I use four models to value stocks, then average the results. See Dividend Growth Investing Lesson 11: Valuation.

Models #1 and #2: FASTGraphs relative P/Es

The first two models use FASTGraphs.  Model #1 is a basic estimate of the stock’s fair value based on general market history, while Model #2 is based on the stock’s own past 5-year average valuation rather than market history.

The orange line is a fair-value reference line based on Model #1. For Verizon, the orange line is drawn with a P/E of 15, which is a generally accepted “average” P/E for the market as a whole.

The blue line, for Model #2, is drawn at P/E = 12.6, which is Verizon’s own P/E ratio over the past five years.

The black line is Verizon’s actual price, which sits at a current P/E ratio of 10.7. Note how Verizon’s current price is beneath the orange and blue reference lines, suggesting that VZ stock is currently undervalued.

For all of the models, I compute valuation ratios that express the ratio of actual price to fair price. Here is the formula for the first two models:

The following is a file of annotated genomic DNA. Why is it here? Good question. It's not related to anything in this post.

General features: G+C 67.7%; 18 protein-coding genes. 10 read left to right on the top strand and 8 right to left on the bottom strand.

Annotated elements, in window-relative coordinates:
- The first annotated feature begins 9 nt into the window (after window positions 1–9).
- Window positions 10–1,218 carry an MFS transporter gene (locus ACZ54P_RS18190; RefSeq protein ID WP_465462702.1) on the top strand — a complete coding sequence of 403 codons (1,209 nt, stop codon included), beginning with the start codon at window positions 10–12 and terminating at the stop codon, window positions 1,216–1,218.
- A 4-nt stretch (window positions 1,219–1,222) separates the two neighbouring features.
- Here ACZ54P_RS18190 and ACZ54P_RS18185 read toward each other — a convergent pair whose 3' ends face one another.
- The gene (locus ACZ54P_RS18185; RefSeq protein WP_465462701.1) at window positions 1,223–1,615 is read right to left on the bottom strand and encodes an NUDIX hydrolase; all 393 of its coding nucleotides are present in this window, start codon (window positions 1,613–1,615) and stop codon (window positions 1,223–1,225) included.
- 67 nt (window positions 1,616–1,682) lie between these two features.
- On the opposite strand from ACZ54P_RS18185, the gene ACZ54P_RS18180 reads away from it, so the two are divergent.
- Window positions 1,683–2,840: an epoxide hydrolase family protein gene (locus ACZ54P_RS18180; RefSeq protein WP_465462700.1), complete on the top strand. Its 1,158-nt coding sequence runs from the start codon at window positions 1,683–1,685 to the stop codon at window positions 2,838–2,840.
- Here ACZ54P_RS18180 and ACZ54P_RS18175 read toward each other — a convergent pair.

Valuation Ratio for FASTGraphs = Current P/E divided by Reference P/E

Here are the valuation ratios for Verizon under the two models:

  • Model 1: Based on basic (orange) line: 10.7 / 15 = 0.71
  • Model 2: Based on historical (blue) line: 10.7 / 12.6 = 0.85

Model #3: Morningstar DCF Valuation. Morningstar uses a discounted cash flow (DCF) model for valuation. The idea behind DCF has been summarized by Warren Buffett:

Intrinsic value can be defined simply: It is the discounted value of the cash that can be taken out of a business during its remaining life. The calculation of intrinsic value … is an estimate rather than a precise figure. (Source)